Intel Foretells Personal Server

Intel's prototype device-designed to showcase its chips-is designed to let users maintain a personal multimedia diary that keeps the most frequently used documents handy.

SAN JOSE, Calif.—Intel Corp. has built a prototype of a "personal server" that could become the personal multimedia diary of the future.

The small device, about the size of a deck of playing cards, isnt designed to be an Intel-branded product. However, Intel commissions internal research projects in bids to promote computing—and sales of Intel silicon. Intel will show off the prototype at this weeks Intel Developer Forum here.

The idea is similar to the "life immersion" project proposed by Microsoft researchers a year and a half ago. Under a research project that is currently receiving funding, Intel internal researchers and university students are exploring whether an individual can essentially record his life onto a personal recording device, while keeping his most frequently accessed documents close at hand.

"After 10 years working and building PDA technologies, I always thought when I got to the (Compaq) iPaq, we would have finally reached utopia," said Roy Want, a member of Intels research staff in Santa Clara, Calif. "The reality is that for an IT professional the PDA is too small. The screen is too small ... and for professional work it really doesnt cut it."

Intels portable server uses an XScale processor mounted alongside a flash card or a mobile hard drive. The device uses Bluetooth to connect to local access points,and lacks a display. "We are taking an extreme view of the device and its concept," Want said.

Intels design uses wireless as an I/O method as well as a data interface. When the device is moved to a new location, it could "announce" itself to the local infrastructure, Want said.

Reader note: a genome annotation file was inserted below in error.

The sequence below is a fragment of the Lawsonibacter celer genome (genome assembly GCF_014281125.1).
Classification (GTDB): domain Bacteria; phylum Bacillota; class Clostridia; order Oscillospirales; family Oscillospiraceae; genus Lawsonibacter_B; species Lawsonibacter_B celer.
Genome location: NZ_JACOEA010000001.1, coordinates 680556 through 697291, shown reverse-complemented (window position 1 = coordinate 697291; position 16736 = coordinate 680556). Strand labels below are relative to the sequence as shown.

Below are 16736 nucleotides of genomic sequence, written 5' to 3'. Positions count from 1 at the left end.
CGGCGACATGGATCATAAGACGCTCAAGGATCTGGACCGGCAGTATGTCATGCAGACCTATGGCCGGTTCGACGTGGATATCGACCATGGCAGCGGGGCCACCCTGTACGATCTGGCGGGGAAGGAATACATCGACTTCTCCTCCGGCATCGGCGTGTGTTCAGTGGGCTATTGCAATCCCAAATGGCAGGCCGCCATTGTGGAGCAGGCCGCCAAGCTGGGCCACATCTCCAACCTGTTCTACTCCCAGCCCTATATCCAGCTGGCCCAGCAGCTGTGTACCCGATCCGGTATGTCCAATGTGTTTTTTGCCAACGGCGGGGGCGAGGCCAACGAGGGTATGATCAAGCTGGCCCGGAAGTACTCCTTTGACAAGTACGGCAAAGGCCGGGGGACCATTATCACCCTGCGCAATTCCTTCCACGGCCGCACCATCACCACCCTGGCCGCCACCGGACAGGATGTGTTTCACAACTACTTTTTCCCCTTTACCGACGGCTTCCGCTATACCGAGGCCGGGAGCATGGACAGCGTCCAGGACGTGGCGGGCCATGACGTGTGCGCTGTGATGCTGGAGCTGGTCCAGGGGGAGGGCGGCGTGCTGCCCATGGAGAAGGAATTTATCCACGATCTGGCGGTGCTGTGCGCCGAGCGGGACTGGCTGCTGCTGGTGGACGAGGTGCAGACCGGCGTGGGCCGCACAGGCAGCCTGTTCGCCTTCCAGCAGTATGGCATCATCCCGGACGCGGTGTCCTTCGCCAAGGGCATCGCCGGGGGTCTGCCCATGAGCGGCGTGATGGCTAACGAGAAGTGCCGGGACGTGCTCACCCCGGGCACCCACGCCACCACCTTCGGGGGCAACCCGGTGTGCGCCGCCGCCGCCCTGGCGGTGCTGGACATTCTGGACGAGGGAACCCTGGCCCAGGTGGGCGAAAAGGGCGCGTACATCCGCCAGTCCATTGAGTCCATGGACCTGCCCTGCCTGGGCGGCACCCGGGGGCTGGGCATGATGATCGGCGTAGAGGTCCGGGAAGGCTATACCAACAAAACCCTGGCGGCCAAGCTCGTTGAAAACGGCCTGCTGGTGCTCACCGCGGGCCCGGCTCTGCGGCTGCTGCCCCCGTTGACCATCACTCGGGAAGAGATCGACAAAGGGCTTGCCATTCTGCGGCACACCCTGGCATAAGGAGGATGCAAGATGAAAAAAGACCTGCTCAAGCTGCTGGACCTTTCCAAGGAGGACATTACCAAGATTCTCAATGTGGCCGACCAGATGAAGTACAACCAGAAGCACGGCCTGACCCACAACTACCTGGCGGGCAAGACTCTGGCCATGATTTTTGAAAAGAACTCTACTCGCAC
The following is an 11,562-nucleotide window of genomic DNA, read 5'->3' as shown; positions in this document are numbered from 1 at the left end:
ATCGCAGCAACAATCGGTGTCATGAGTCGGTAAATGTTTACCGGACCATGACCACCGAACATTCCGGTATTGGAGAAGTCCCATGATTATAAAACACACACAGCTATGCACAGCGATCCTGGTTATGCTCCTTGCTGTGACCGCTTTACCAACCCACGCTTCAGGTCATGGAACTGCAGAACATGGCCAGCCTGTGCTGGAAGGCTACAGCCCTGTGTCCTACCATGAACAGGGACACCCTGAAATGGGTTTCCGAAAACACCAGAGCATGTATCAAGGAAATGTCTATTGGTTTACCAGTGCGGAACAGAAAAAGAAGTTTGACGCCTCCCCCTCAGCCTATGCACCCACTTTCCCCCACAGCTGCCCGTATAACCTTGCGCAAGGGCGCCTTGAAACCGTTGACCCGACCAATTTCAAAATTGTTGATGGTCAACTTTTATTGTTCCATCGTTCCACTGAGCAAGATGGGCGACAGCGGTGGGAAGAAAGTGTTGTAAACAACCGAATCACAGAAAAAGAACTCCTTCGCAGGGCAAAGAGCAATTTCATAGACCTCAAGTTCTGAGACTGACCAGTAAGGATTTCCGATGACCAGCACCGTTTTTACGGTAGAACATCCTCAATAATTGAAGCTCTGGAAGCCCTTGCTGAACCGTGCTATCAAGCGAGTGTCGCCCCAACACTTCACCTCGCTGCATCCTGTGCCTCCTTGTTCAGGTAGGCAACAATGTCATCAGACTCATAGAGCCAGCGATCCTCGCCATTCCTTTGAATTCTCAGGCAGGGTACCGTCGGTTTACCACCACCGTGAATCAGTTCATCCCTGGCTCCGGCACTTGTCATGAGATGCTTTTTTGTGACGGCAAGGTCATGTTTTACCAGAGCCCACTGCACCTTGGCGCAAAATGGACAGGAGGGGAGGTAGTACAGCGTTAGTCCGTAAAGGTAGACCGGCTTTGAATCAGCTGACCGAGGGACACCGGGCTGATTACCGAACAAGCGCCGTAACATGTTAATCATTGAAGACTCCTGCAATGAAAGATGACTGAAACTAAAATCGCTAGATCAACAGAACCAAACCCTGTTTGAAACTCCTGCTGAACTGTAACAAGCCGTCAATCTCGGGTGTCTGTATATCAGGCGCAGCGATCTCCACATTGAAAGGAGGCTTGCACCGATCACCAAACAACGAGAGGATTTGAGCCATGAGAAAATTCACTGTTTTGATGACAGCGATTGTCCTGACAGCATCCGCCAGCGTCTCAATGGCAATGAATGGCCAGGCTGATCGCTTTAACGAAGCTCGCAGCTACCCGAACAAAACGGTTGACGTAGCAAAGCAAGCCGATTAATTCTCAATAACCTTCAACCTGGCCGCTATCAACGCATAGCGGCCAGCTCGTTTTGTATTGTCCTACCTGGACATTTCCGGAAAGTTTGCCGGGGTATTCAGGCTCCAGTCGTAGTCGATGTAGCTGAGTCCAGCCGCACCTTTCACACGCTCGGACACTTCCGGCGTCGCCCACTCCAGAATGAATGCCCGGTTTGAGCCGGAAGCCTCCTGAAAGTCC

Although the personal server would not require a PC to record and play back data, any sophisticated manipulation of files would require an external display. In a demonstration, Intel showed a notebook that wirelessly connected to the personal server and then manipulated data using a proprietary GUI. Internally, the prototype personal server uses a Linux operating system. Intel has also developed a remote control that can manipulate the UI in case the PC is "behind glass," such as in a store.

The personal server will require a new layer of computing infrastructure to be viable, Want acknowledged. PCs will have to be deployed in public places and in retail outlets. "We will have to make PCs proliferate all over the working environment," Want said.

Although the personal server will be used to "cache" only a small portion of a users most frequently accessed files inside the personal device, the device could also be used to archive "life data" back onto a PC. Its possible, Want said, that a user could hook up a discreet camera to record what the user sees and experiences.

"I claim that I can, possibly by 2012 … that you can store all your life experiences, from the point when you are born to when you die," Want said.

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